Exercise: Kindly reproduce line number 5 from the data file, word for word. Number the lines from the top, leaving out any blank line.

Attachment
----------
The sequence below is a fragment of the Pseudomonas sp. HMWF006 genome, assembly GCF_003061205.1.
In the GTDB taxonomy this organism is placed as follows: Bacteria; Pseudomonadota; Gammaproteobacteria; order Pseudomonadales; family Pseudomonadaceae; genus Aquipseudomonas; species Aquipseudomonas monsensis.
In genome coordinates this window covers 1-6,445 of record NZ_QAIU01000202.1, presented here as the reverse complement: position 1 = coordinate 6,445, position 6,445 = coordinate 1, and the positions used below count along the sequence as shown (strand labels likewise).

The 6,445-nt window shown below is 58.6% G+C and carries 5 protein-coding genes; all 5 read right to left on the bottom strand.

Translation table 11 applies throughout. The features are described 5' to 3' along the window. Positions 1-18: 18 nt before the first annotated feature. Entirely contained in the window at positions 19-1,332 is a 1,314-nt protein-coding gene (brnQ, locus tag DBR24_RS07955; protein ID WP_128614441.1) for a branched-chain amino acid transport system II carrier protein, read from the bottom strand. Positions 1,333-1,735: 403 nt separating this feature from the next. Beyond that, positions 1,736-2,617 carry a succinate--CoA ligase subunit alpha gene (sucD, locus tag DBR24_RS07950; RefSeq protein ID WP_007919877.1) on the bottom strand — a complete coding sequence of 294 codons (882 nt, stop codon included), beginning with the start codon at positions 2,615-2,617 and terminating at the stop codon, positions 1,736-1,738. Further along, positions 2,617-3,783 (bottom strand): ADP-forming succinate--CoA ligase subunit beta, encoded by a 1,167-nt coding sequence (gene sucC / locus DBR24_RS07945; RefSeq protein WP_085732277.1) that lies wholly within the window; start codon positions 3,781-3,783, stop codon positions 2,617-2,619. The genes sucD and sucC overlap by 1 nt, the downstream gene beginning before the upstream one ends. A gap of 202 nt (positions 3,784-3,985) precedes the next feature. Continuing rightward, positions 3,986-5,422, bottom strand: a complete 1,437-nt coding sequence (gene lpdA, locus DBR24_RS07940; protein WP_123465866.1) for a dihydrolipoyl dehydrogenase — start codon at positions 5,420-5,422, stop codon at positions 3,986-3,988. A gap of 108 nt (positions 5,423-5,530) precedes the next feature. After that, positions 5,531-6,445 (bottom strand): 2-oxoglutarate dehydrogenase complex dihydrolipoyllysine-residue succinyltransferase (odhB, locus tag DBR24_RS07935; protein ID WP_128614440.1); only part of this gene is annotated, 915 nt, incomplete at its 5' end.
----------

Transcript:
Translation table 11 applies throughout. The features are described 5' to 3' along the window. Positions 1-18: 18 nt before the first annotated feature. Entirely contained in the window at positions 19-1,332 is a 1,314-nt protein-coding gene (brnQ, locus tag DBR24_RS07955; protein ID WP_128614441.1) for a branched-chain amino acid transport system II carrier protein, read from the bottom strand. Positions 1,333-1,735: 403 nt separating this feature from the next. Beyond that, positions 1,736-2,617 carry a succinate--CoA ligase subunit alpha gene (sucD, locus tag DBR24_RS07950; RefSeq protein ID WP_007919877.1) on the bottom strand — a complete coding sequence of 294 codons (882 nt, stop codon included), beginning with the start codon at positions 2,615-2,617 and terminating at the stop codon, positions 1,736-1,738. Further along, positions 2,617-3,783 (bottom strand): ADP-forming succinate--CoA ligase subunit beta, encoded by a 1,167-nt coding sequence (gene sucC / locus DBR24_RS07945; RefSeq protein WP_085732277.1) that lies wholly within the window; start codon positions 3,781-3,783, stop codon positions 2,617-2,619. The genes sucD and sucC overlap by 1 nt, the downstream gene beginning before the upstream one ends. A gap of 202 nt (positions 3,784-3,985) precedes the next feature. Continuing rightward, positions 3,986-5,422, bottom strand: a complete 1,437-nt coding sequence (gene lpdA, locus DBR24_RS07940; protein WP_123465866.1) for a dihydrolipoyl dehydrogenase — start codon at positions 5,420-5,422, stop codon at positions 3,986-3,988. A gap of 108 nt (positions 5,423-5,530) precedes the next feature. After that, positions 5,531-6,445 (bottom strand): 2-oxoglutarate dehydrogenase complex dihydrolipoyllysine-residue succinyltransferase (odhB, locus tag DBR24_RS07935; protein ID WP_128614440.1); only part of this gene is annotated, 915 nt, incomplete at its 5' end.